What is the difference between i = i + 1 and i += 1 in a 'for' loop?
I found out a curious thing today and was wondering if somebody could shed some light into what the difference is here?
import numpy as np A = np.arange(12).reshape(4,3) for a in A: a = a + 1 B = np.arange(12).reshape(4,3) for b in B: b += 1
After running each
A has not changed, but
B has had one added to each element. I actually use the
B version to write to a initialized NumPy array within a
The difference is that one modifies the data-structure itself (in-place operation)
b += 1 while the other just reassigns the variable
a = a + 1.
Just for completeness:
x += y is not always doing an in-place operation, there are (at least) three exceptions:
xdoesn't implement an
__iadd__method then the
x += ystatement is just a shorthand for
x = x + y. This would be the case if
xwas something like an
NotImplemented, Python falls back to
x = x + y.
__iadd__method could theoretically be implemented to not work in place. It'd be really weird to do that, though.
As it happens your
numpy.ndarrays which implements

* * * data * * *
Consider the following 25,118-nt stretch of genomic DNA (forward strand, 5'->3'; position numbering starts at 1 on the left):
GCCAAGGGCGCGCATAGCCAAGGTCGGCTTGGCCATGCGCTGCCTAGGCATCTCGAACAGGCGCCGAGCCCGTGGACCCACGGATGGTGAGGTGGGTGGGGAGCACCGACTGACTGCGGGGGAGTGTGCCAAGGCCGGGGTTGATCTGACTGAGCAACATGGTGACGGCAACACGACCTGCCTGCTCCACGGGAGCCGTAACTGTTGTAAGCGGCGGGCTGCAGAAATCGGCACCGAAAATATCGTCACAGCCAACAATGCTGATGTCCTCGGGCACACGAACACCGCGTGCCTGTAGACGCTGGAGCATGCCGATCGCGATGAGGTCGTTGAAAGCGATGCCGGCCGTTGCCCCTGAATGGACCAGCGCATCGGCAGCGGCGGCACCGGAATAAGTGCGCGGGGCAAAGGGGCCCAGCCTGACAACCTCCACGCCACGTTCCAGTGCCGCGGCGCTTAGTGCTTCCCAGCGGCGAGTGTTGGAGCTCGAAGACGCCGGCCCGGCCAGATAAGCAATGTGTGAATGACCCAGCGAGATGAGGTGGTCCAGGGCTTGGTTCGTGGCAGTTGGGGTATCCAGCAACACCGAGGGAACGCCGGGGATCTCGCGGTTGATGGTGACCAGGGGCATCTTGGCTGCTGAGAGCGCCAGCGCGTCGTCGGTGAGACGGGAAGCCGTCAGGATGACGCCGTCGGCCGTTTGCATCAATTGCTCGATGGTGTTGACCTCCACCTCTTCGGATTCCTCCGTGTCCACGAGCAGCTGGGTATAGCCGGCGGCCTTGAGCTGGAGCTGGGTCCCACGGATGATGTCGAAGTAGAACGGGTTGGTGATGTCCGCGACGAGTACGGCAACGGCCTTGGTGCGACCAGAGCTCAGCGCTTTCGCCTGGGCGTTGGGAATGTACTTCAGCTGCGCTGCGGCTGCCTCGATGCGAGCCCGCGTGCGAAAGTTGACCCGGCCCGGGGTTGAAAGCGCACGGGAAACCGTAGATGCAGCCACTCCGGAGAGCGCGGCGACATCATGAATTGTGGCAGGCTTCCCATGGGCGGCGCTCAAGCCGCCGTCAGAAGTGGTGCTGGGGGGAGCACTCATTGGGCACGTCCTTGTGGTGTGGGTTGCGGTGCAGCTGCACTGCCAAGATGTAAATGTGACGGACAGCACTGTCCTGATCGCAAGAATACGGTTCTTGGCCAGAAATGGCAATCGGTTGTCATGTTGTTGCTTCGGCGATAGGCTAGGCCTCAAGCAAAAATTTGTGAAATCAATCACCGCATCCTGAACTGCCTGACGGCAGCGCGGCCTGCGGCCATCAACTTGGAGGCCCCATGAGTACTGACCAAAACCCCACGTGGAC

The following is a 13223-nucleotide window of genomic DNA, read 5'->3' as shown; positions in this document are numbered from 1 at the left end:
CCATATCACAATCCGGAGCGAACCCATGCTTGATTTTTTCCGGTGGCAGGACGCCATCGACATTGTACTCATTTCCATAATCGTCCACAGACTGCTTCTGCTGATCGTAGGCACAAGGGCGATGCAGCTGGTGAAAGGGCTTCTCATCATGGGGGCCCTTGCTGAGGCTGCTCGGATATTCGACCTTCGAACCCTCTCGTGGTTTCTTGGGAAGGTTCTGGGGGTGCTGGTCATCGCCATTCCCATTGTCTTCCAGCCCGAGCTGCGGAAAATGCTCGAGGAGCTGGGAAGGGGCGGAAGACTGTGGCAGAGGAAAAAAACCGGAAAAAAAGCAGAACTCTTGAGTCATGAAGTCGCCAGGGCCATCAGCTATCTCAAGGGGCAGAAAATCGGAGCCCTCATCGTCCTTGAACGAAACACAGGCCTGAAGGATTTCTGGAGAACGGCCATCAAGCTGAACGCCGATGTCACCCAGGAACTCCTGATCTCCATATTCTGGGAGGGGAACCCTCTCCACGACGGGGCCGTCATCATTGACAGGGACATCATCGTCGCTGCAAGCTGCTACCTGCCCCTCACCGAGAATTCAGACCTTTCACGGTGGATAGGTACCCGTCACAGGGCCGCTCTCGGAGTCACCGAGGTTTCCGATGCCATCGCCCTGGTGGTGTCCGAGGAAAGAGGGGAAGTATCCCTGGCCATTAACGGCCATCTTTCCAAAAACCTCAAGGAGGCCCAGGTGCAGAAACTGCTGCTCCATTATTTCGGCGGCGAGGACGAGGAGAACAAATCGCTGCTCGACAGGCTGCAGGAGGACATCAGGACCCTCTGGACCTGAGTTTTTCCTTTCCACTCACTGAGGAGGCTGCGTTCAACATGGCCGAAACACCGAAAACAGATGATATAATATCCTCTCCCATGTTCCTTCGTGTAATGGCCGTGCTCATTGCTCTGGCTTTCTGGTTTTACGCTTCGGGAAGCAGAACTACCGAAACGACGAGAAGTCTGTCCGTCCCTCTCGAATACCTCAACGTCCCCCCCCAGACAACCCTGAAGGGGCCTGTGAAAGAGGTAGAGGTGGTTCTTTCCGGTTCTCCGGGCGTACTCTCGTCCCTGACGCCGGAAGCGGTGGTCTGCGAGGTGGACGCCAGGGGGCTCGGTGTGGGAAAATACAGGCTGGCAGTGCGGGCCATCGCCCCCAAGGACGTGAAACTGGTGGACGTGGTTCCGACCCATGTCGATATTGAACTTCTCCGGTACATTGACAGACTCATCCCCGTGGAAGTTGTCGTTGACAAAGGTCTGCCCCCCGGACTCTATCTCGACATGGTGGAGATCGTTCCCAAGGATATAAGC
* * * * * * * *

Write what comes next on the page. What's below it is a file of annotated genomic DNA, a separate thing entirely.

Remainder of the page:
__iadd__ and return itself so your second loop modifies the original array in-place.
You can read more on this in the Python documentation of "Emulating Numeric Types".
__i*__] methods are called to implement the augmented arithmetic assignments (
|=). These methods should attempt to do the operation in-place (modifying self) and return the result (which could be, but does not have to be, self). If a specific method is not defined, the augmented assignment falls back to the normal methods. For instance, if x is an instance of a class with an
x += yis equivalent to
x = x.__iadd__(y). Otherwise,
y.__radd__(x)are considered, as with the evaluation of
x + y. In certain situations, augmented assignment can result in unexpected errors (see Why does
a_tuple[i] += ["item"]raise an exception when the addition works?), but this behavior is in fact part of the data model.